-Supporting diversion programs: Worrell has said that she will support diversion programs, which provide alternatives to prison for nonviolent offenders. She believes that these programs can be effective in reducing recidivism and saving taxpayer dollars.
-Improving relations with the community
7. What are her chances of winning?
Monique Worrell is running for State’s Attorney in Orlando, Florida. Many people are wondering what her chances are of winning the election. In this blog, we will take a look at some of the factors that could affect her chances of winning and give our best guess as to whether or not she will be successful.
First, let’s look at the numbers. Worrell is running against two other candidates, incumbent State’s Attorney Jeff Ashton and fellow challenger Ryan Williams. In the most recent poll, Worrell had 26% support, Ashton had 24% support, and Williams had 14% support. This means that Worrell has a slight lead over Ashton, but there is still a large portion of the electorate that is undecided.
Next, let’s look at the fundraising numbers. Worrell has raised $1.3 million, Ashton has raised $1.1 million, and Williams has raised $400,000. This means that Worrell has a significant advantage when it comes to fundraising, which could be important in the final weeks of the campaign.
Now, let’s look at endorsements. Worrell has been endorsed by the Orlando Sentinel, the Florida Democratic Party, and a number of other organizations. Ashton has been endorsed by the Orlando Police Benevolent Association and the Fraternal Order of Police. Williams has not received any major endorsements.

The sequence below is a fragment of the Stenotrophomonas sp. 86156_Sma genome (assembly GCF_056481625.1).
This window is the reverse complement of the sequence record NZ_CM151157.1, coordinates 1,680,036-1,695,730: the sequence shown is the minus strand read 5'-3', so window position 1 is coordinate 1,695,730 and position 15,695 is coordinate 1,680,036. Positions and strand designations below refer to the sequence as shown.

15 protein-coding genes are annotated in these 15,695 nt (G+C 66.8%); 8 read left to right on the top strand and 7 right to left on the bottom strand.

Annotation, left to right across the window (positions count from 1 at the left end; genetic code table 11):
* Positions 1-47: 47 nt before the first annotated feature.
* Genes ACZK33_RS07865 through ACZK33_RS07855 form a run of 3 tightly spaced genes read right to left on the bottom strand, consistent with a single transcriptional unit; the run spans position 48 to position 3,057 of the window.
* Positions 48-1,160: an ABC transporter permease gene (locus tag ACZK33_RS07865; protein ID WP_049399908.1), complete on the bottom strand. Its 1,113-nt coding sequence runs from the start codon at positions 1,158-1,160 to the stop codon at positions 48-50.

Finally, let’s look at the candidates’ platforms. Worrell is running on a platform of criminal justice reform, including ending cash bail, reforming the police department, and increasing transparency in the State’s Attorney’s office. Ashton is running on a platform of experience and stability, arguing that he is the best candidate to keep Central Florida safe. Williams is running on a platform of being tough on crime, vowing to increase prosecution of violent offenders.
So, what does all of this mean? It is difficult to say for sure, but we believe that Worrell has a good chance of winning the election. She has a slight lead in the polls, a significant advantage in fundraising, and some major endorsements. Additionally, her platform is resonating with voters who are looking for a change in the criminal justice system. We will be watching the race closely in the coming